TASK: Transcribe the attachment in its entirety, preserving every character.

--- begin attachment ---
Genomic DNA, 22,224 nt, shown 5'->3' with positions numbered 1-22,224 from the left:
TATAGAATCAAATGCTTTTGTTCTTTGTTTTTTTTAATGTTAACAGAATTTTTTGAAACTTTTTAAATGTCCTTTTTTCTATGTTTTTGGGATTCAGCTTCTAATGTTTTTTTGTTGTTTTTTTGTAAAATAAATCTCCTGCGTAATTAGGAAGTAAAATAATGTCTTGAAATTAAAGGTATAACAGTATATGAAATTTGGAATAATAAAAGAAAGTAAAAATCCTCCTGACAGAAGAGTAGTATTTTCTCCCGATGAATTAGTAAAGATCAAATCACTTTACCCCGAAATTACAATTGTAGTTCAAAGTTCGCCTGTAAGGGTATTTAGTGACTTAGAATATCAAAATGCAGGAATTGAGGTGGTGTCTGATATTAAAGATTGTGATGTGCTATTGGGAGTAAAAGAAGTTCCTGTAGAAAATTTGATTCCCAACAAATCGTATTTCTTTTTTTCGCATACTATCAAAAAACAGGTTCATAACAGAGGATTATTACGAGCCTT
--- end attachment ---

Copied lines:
Genomic DNA, 22,224 nt, shown 5'->3' with positions numbered 1-22,224 from the left:
TATAGAATCAAATGCTTTTGTTCTTTGTTTTTTTTAATGTTAACAGAATTTTTTGAAACTTTTTAAATGTCCTTTTTTCTATGTTTTTGGGATTCAGCTTCTAATGTTTTTTTGTTGTTTTTTTGTAAAATAAATCTCCTGCGTAATTAGGAAGTAAAATAATGTCTTGAAATTAAAGGTATAACAGTATATGAAATTTGGAATAATAAAAGAAAGTAAAAATCCTCCTGACAGAAGAGTAGTATTTTCTCCCGATGAATTAGTAAAGATCAAATCACTTTACCCCGAAATTACAATTGTAGTTCAAAGTTCGCCTGTAAGGGTATTTAGTGACTTAGAATATCAAAATGCAGGAATTGAGGTGGTGTCTGATATTAAAGATTGTGATGTGCTATTGGGAGTAAAAGAAGTTCCTGTAGAAAATTTGATTCCCAACAAATCGTATTTCTTTTTTTCGCATACTATCAAAAAACAGGTTCATAACAGAGGATTATTACGAGCCTT